Paul had wanted to try out a zip line for ages but it had always been a bit too pricey. At CUC8 per person for five zip lines, there was no excuse this time. The Canopy Tour is about 5km west of Viñales along the road to El Moncada. It is also one of the stops of the hop-on / off bus.
Eco Farm El Paraíso
Having worked up an appetite after exploring the cave and zipping over trees, we stopped for lunch at this organic farm and restaurant a few kilometres east of Viñales. We didn’t know that they serve (only) set lunches… they just brought out dish after dish as soon as we sat down at our table: two plates of salads, a soup, two plates of roasted veggies, a dish each with chicken, pork and fish, even a desert. All delicious, and at CUC10 per person, very reasonable. Just bring a plastic container with you when you go. We had to send half the food back to the kitchen as we couldn’t eat it all. Also note, the place no longer seems to be a secret. We arrived at 1330h, and the last tour buses just finished off. Any earlier, and you’ll share the place with busloads of tourists (and likely wait for ages to be seated).
Presa El Salto
Also, east of Viñales, though down another dirt road, is a huge water reservoir (in fact there are lots of these reservoirs between Havana and Viñales – it’s a very agricultural area). While we are not sure whether you are allowed to swim in the lake, the water was super clear and the views amazing. Just a nice spot to chill out.
While we had dinner at our casa on our first night, there are plenty of dining options in town, both on the main strip as well as in its side streets. Just go out and explore. We found a little gem – La Berenjena – on our last evening. While they primarily serve vegetarian food, they also have meat options. But all the food (including yummy, freshly pressed juices) are made from fresh organic, local ingredients. I had a pumpkin soup which was absolutely divine.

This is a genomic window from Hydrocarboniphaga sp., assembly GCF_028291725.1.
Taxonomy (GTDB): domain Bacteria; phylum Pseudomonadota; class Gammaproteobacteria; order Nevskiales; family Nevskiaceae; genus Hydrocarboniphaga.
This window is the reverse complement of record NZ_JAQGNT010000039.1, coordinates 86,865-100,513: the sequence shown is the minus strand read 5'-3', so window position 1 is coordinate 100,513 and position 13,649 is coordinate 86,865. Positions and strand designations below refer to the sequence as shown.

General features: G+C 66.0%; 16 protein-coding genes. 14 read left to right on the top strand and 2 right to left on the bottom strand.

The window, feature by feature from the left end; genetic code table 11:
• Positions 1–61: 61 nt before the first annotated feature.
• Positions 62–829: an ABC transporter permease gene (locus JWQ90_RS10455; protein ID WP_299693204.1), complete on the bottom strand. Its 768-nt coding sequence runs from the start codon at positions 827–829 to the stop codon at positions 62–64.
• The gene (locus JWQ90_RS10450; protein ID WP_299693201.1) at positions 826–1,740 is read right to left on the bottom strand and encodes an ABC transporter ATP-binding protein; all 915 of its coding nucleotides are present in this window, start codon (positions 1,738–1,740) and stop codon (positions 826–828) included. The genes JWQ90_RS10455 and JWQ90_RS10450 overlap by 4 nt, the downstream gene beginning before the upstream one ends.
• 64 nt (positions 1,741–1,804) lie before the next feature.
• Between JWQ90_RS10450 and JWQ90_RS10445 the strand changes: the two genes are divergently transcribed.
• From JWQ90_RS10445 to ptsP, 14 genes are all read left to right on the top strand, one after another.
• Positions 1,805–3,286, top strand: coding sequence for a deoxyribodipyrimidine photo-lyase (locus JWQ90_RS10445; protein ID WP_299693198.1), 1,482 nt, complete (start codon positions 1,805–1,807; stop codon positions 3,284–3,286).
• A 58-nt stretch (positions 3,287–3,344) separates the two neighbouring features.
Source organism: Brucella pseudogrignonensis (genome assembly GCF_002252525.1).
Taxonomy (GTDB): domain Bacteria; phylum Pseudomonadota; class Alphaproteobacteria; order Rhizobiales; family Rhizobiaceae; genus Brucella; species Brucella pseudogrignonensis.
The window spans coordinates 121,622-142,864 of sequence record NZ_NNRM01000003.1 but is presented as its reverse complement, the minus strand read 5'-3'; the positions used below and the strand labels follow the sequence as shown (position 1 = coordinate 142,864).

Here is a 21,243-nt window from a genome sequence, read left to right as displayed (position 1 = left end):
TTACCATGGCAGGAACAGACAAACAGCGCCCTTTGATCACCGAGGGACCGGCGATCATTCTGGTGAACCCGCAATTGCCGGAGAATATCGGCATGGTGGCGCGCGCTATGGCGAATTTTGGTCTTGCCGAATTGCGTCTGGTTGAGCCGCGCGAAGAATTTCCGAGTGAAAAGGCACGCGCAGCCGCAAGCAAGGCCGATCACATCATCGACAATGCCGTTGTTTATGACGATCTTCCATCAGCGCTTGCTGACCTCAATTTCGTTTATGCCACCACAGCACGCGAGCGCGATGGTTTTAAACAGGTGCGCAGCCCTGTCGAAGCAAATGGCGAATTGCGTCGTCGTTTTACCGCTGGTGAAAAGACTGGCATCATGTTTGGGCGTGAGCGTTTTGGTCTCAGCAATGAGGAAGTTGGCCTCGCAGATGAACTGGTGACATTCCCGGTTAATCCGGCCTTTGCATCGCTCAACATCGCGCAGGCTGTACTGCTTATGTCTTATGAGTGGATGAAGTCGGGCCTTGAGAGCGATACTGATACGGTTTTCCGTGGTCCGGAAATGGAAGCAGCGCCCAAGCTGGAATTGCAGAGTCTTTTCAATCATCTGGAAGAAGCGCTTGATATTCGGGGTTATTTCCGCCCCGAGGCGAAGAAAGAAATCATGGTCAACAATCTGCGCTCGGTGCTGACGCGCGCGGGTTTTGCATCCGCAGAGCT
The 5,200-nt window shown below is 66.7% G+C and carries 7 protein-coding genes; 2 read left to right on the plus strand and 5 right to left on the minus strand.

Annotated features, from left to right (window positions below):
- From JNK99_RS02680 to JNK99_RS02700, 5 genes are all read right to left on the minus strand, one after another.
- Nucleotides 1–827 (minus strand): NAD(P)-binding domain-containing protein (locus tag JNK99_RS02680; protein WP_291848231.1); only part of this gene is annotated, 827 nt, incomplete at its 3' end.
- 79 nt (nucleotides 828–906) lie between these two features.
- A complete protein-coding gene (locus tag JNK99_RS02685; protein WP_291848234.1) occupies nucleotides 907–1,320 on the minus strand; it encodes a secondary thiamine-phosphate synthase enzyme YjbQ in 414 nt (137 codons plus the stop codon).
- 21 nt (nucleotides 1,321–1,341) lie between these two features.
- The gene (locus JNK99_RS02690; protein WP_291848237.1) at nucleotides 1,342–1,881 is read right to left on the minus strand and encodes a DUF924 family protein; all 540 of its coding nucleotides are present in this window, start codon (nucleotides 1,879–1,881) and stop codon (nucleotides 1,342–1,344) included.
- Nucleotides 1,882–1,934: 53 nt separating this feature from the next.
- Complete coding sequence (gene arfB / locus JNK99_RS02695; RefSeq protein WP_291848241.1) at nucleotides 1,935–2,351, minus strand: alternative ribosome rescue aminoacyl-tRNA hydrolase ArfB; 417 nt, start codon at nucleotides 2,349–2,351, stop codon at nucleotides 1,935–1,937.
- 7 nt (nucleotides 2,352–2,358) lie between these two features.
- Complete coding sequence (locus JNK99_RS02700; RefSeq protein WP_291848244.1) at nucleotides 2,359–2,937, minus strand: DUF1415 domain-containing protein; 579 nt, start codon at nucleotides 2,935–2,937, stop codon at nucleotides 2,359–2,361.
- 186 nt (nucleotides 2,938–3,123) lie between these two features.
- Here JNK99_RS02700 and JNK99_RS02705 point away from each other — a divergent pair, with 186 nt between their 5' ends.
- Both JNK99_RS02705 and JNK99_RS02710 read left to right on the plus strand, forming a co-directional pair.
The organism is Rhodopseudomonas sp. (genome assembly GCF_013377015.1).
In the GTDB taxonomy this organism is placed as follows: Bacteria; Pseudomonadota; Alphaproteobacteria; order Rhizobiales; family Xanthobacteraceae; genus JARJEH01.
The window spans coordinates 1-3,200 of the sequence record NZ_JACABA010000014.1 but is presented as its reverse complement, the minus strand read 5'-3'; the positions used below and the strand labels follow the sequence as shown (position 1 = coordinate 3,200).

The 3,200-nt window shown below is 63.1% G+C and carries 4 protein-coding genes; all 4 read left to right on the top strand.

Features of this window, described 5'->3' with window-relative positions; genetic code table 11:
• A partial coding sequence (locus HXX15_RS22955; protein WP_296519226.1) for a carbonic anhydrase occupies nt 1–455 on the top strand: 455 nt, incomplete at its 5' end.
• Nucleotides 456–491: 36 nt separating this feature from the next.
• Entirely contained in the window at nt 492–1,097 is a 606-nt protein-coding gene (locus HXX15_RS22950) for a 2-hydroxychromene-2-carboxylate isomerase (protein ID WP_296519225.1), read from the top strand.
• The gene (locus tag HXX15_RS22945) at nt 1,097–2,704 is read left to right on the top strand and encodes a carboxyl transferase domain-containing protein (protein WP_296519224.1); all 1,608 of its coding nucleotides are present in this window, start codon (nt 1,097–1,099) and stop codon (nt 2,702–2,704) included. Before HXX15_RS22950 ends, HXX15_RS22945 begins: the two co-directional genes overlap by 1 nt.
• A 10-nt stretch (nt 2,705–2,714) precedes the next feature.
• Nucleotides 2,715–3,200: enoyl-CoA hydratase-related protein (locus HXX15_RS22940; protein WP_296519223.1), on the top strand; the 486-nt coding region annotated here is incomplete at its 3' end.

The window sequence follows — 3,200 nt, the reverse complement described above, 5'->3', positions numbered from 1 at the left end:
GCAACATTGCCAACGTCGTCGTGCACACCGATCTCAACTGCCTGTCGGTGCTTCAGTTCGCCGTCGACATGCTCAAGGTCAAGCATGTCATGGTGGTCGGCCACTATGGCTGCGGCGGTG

The Viñales Valley is a UNESCO World Heritage Site for good reasons. The valley is absolutely stunning, lush and green, with Mogotes, karstic monoliths, dotted around the landscape. The little town with its colourful houses, horse-drawn carriages and friendly locals is a wonderful, relaxed place to spend some time.
On the way to Viñales, our Viazul bus stopped at Las Terrazas in the Reserva de la Biosfera Sierra del Rosario. The place was gorgeous (with lakes and lots of hiking trails). We have made a mental note to visit properly when we return to Cuba next time. And we will.
Our visit to Cienfuegos was impacted by my getting a cold as soon as we arrived. We got to enjoy the 360-degree views from the roof terrace of the Hotel La Union, mojito in hand, and roam around town, but didn’t get to explore as much as we had wanted to. We did have the best Cuban pizza and ice cream though while in this city (for CUP7 and CUP9 respectively): at a hole in the wall place on Avenida 56, on the left-hand side between the Paseo del Prado and Calle 35.
Having been to both Santa Clara and Santiago on our last trip to Cuba, Cienfuegos seemed to us like a mixture of the two in terms of its architecture and pace of life. The Lonely Planet guidebook (as we’ve come to discover a few times now) oversold the city. Its setting is nice, along a huge lagoon/bay, and it has a lot of buildings in French neoclassical style. But we wouldn’t name it the Paris of Cuba. If you are looking to spend a few chilled days Punta Gorda at the southern tip of town is a very laid back place. You can even find a casa there with water on either side (though I wouldn’t recommend swimming in the lagoon/bay… the water is not the cleanest, and there is a lot of rubbish and beer bottles in the water. Ocean beaches though are not far, and the town itself offers some history. For example, Cuban musician Beny Moré was born in Santa Isabel de las Lajas (about 40km north of Cienfuegos) – there is a bronze statue in his honour on the Paseo del Prado.